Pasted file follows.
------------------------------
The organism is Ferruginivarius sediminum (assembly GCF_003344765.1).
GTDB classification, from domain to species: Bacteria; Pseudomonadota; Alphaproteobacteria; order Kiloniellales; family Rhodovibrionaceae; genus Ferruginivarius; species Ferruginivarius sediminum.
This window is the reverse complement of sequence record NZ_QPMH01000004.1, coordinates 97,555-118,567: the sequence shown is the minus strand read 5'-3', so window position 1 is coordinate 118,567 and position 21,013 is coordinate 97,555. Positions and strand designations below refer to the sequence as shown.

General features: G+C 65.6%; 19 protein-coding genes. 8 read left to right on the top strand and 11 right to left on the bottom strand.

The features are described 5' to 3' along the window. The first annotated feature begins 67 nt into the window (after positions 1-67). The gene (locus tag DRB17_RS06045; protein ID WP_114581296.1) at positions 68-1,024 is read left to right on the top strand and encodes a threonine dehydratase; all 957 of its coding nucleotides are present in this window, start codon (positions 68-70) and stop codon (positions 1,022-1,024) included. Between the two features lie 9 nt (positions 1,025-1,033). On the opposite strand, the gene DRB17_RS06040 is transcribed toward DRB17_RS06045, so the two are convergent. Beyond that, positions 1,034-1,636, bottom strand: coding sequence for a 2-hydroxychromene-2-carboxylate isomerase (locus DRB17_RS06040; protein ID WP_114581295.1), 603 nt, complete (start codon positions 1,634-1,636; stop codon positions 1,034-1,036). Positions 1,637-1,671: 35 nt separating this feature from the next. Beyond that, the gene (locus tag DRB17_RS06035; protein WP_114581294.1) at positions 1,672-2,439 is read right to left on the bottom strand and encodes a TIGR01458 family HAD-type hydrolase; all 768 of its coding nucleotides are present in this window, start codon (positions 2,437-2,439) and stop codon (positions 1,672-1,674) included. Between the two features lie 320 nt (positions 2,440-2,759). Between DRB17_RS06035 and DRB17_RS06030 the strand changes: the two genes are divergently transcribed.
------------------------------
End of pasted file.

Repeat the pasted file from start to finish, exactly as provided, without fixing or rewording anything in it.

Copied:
The organism is Ferruginivarius sediminum (assembly GCF_003344765.1).
GTDB classification, from domain to species: Bacteria; Pseudomonadota; Alphaproteobacteria; order Kiloniellales; family Rhodovibrionaceae; genus Ferruginivarius; species Ferruginivarius sediminum.
This window is the reverse complement of sequence record NZ_QPMH01000004.1, coordinates 97,555-118,567: the sequence shown is the minus strand read 5'-3', so window position 1 is coordinate 118,567 and position 21,013 is coordinate 97,555. Positions and strand designations below refer to the sequence as shown.

General features: G+C 65.6%; 19 protein-coding genes. 8 read left to right on the top strand and 11 right to left on the bottom strand.

The features are described 5' to 3' along the window. The first annotated feature begins 67 nt into the window (after positions 1-67). The gene (locus tag DRB17_RS06045; protein ID WP_114581296.1) at positions 68-1,024 is read left to right on the top strand and encodes a threonine dehydratase; all 957 of its coding nucleotides are present in this window, start codon (positions 68-70) and stop codon (positions 1,022-1,024) included. Between the two features lie 9 nt (positions 1,025-1,033). On the opposite strand, the gene DRB17_RS06040 is transcribed toward DRB17_RS06045, so the two are convergent. Beyond that, positions 1,034-1,636, bottom strand: coding sequence for a 2-hydroxychromene-2-carboxylate isomerase (locus DRB17_RS06040; protein ID WP_114581295.1), 603 nt, complete (start codon positions 1,634-1,636; stop codon positions 1,034-1,036). Positions 1,637-1,671: 35 nt separating this feature from the next. Beyond that, the gene (locus tag DRB17_RS06035; protein WP_114581294.1) at positions 1,672-2,439 is read right to left on the bottom strand and encodes a TIGR01458 family HAD-type hydrolase; all 768 of its coding nucleotides are present in this window, start codon (positions 2,437-2,439) and stop codon (positions 1,672-1,674) included. Between the two features lie 320 nt (positions 2,440-2,759). Between DRB17_RS06035 and DRB17_RS06030 the strand changes: the two genes are divergently transcribed.